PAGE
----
Thursday, March 28, 2013

Hobby desk update

Here are a few items I have been working on the past few days.

In the world of Battletech

New Vehicles

Last Christmas season my good friend Masta Cheef gave me the gift of Battletech in the form of a pair of Harasser Missile Platforms. I figured I need to get these vehicles assembled and into my regular vehicle inventory so they can be used in upcoming games. Masta Cheef loves destroying my vehicles as much as I love trampling his with assault mechs.

Assembling the models was easy. I wondered if the SRM launchers were actually mounted to a turret so I stopped before gluing the launchers permanently in place. I did some research and sure enough there is a turret. Since the vehicle has a turret and I had some small magnets which would work perfectly I magnetized the turret. I have not added the hover base yet and may not at all, it sometimes gives the model balance issues on mapsheets.

The red marker gives away the presence of where I have placed a magnet. I used very small magnets which were 1/16 x 1/32 in size. The magnets stay connected quite well for their size.

Turret twisting is a go. I have no idea how these vehicles are going to fire into their left or right side firing arcs. Who needs the rear spoiler anyway.

In the world of 40K

Painting Space Marine heads

If you have read some of my previous posts featuring the WIP shots of my Space Marine Devastator squad all but seven members of the squad have their heads missing. The sergeant has a flesh head which is not a concern and two squad members have their heads attached as I could not remove them prior to paint stripping the models. Blood Angels Devastator Marine helmets are blue compared to the rest of the army so they have to be painted separately. I do this to avoid having to paint blue over the red prime coat. The two Marines with heads were carefully covered to avoid any red spray applied.

Painting heads attached to a chest is easy, but what about painting detached heads? I tried using pins in the necks so I could hold the heads in place with my fingers but this did not work. Neither did holding the pins with some pliers or even placing them in styrofoam. The heads would continuously spin which was not helpful. I was not in the mood to go purchase cork material either.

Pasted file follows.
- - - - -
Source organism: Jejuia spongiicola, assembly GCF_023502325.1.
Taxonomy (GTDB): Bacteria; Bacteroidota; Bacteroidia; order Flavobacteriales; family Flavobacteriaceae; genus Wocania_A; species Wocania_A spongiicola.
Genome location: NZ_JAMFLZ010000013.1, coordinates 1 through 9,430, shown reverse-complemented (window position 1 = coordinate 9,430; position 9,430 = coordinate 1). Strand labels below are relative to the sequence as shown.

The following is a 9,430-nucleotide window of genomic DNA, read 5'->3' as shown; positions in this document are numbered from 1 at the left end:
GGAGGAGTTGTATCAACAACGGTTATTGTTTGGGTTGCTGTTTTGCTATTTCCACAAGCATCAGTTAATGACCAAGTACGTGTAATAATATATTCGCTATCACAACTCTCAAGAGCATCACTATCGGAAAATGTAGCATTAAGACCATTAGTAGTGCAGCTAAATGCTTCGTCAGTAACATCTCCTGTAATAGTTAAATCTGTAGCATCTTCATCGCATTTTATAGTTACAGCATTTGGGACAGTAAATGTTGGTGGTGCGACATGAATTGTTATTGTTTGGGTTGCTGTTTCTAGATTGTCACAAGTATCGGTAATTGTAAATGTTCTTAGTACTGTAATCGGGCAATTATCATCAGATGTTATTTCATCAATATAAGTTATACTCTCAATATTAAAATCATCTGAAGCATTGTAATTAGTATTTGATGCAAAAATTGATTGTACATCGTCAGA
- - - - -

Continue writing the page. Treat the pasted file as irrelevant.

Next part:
An Ingenious and Cheap Idea

Then I thought of an idea from a bit of excess sprue left over from a new model. Using the out lining portion of a sprue as a base and leaving some for holding and structure I made a pallet base to attach and paint the heads on. I originally was going to super glue the heads to the side of the sprue, but I saw the round joints on the sprue would work perfectly as a base to mount the heads upon with a bit of super glue. I can easily remove the heads at the base where they are glued and attached them to their respective models and no one will notice.

This idea has worked great. I have been able to prime them much easier as I used a brush on white primer and a brush on blue paint. I can add ink to the heads just as easy and paint them with ease. Heck I hate painting eyes, but I can hold this sprue bit steady and paint them much easier than a model in hand.

One area I am still at odds with is the blue ink I have applied to the heads so far. I could not find a blue ink which is close to the Army Painter Ultramarine Blue so I used the closest color being Prussian Blue ink. I am not using the inks as a wash necessarily, but rather as an enhancement to the overall color. The ink becomes the next layer and gives the armor the shine and color of the Emperor's finest. 

The blue heads on the Devastator Marines have a 1:1 distilled water/ink mix applied. I felt this was maybe too heavy and mostly it gives off a definite purple hint in natural light. I tested out a 10:1 ratio which appeared too light and even tested a 2:1, 3:1, and even a 4:1 ratios. Oddly enough the 2:1 and 3: 1 ratios appeared the same while the 4:1 appeared a bit dark for my tastes. I even tried mix some chestnut in as I do with red ink, but it did not work at all, however it produced a wonderful teal color i might be able to use for plasma weapons.

For clarity here is the Devastator Marines before and after the original 1:1 ratio was applied to the blue paint.

Blue helmets without blue ink applied.

Blue helmets with blue ink applied.

Replace the Sergeant's auspex with a mic and the bolter with a guitar and he is platinum.
Here is a close up of the heads on the sprue. The middle helmet and the helmets adjacent to it have had ink applied with 2:1 ratio. You can see they have a slight purple tint, but they look good. The purple tint might only be showing in direct light focus as the lower row does not have the light focused directly at them. Perhaps after painting the various other parts oft the helmet the purple may become less noticeable or naturally work itself in. There might be a way to tone down the blue ink a bit, but I am unsure of how. I could apply highlights, but I tend not to on armor. I can try to apply some water across the heads to perhaps wash some of the ink away leaving the stained portion behind. If this works it should remove the purple tint, but it loses the shine which matches the rest of the armor the ink application gives.

Heads On A Sprue!

I presume I will probably decide on using the 2:1 ink ratio as I would rater not wait longer or fall into another viscous cycle of the inability to decide. If I don't get any ideas I will either have made a decision or left the heads of as usual.

Check back very soon for a new Battletech Battle Report.

1 comment:

  1. Could be worse, i could have gotten you drillson hover tanks which have 2 turrets that not only block sight to one another, but also get in the way of each other when rotating...